By YURI KAGEYAMA, AP Business Writer

TOKYO (AP) — Asian shares advanced Monday across the board as buying set in after the lull of a U.S. national holiday.

Analysts said the optimism may be driven by expectations the U.S. may decide to cut Chinese tariffs, a welcome move that would also help tame inflation.

China’s Commerce Ministry said Tuesday that Vice Premier Liu He spoke with Treasury Secretary Janet Yellen about coordinating economic policy between the two biggest economies and maintaining the stability of supply chains.

In a statement, it also said the Chinese side “expressed its concern over issues such as the removal of additional tariffs and sanctions imposed by the United States on China and fair treatment of Chinese companies.” The two sides agreed to continue their discussions, it said.

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Investors also have been encouraged by the lifting of restrictions related to the coronavirus pandemic across the region, including in Japan, which had been booming with tourists from abroad ahead of the pandemic.

“The quiet economic calendar yesterday brings sentiments to focus on the single relief headline of a potential US tariff-easing decision, which could run the risks of a sharp paring back in speculative bullish bets in the event of any inaction,” in taming inflation,” Yeap Jun Rong, a market strategist at IG in Singapore, said in a commentary.

But risks remain because of inflation and slowing economic activity in some countries. A resurgence in COVID-19 infections in Europe, the U.S. and parts of Asia is also looming, bringing the threat of a reversion to pandemic precautions.

Japan’s benchmark Nikkei 225 added nearly 1.0% in morning trading to 26,404.90. South Korea’s Kospi jumped 1.8% to 2,342.24. Hong Kong’s Hang Seng gained 0.8% to 21,997.04, while the Shanghai Composite inched up 0.1% to 3,409.95.

Australia’s S&P/ASX 200 rose 0.4% to 6,637.50 after the central bank lifted its benchmark interest rate for a third time in three straight months, changing the cash rate to 1.35% from 0.85%. The Reserve Bank of Australia’s half a percentage point rise on Tuesday was the same size as its June increase.

When the bank lifted the rate by a quarter percentage point at its monthly board meeting in May, it was the first rate hike in more than 11 years.

Global investors have been worried about surging inflation and the possibility that higher interest rates could bring on a recession in some economies. U.S. trading was closed Monday for Independence Day.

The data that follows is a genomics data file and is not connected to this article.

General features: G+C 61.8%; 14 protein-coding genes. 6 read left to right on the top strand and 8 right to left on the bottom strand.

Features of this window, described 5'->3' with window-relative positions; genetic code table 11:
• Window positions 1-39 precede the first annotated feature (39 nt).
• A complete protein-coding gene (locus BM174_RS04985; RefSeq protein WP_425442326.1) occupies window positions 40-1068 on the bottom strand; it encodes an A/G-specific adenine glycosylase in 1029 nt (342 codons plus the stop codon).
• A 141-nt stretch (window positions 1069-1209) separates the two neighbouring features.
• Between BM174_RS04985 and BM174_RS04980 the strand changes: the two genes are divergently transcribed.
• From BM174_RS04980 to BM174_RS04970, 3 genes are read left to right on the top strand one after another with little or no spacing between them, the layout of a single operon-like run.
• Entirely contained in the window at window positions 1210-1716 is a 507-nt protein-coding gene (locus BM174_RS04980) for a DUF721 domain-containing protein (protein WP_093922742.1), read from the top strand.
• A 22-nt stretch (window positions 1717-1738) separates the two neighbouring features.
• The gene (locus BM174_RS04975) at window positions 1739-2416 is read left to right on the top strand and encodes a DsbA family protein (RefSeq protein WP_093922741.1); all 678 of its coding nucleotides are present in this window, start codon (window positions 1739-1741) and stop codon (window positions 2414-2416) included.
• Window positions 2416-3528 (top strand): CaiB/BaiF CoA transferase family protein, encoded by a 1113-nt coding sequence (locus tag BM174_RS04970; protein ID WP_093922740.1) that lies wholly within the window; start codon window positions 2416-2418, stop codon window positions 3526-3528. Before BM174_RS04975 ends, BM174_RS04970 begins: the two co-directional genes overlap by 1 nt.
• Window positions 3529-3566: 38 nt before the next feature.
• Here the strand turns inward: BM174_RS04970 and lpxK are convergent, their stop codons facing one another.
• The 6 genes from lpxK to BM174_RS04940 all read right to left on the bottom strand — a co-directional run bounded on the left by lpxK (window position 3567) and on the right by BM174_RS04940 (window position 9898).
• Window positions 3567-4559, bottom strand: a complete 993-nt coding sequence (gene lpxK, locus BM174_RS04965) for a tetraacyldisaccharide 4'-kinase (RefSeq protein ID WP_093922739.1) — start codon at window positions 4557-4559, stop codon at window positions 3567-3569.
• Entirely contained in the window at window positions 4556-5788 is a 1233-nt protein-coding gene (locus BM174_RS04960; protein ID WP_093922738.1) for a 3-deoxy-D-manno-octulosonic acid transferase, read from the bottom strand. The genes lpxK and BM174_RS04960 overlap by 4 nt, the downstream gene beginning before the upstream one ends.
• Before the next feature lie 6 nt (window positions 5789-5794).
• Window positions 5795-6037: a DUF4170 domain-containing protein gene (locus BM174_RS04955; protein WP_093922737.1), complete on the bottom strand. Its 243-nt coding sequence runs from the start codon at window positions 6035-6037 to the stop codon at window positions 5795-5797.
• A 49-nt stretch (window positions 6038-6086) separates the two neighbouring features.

Minutes of the latest policy meeting of the Federal Reserve are due out on Wednesday and could bring hints on future policy.

The futures for the Dow industrials and the S&P 500 were both up 0.4% early Tuesday.

Shares ended last week with a rally, with the S&P 500 surging 1.1%. The Dow gained 1% and the Nasdaq rose 0.9%. The Russell 2000 index of smaller companies gained 1.2%.

In the first half of this year, the S&P 500 had its worst performance since the first six months in 1970. It’s now down 20.2% from the peak it set at the beginning of this year.

The risk of a recession is simmering as the U.S. Federal Reserve aggressively hikes interest rates. The Fed is raising rates to purposefully slow economic growth to help cool inflation, but could potentially go too far and bring on a recession.

In Germany, Chancellor Olaf Scholz gathered top employer and labor union representatives at his Berlin office Monday to seek ways of addressing the impact of rising prices while preventing a spiral of inflation in Europe’s biggest economy.

In energy trading, benchmark U.S. crude surged $1.87 to $110.30 a barrel. It gained $2.67 on Friday to $108.43 a barrel. Trading was closed Monday. Brent crude, the international standard, lost 3 cents to $113.47 a barrel.

In currency trading, the U.S. dollar edged up to 136.15 Japanese yen from 135.69 yen. The euro cost $1.0434, up from $1.0423.

Yuri Kageyama is on Twitter https://twitter.com/yurikageyama

Copyright 2022 The Associated Press. All rights reserved. This material may not be published, broadcast, rewritten or redistributed.





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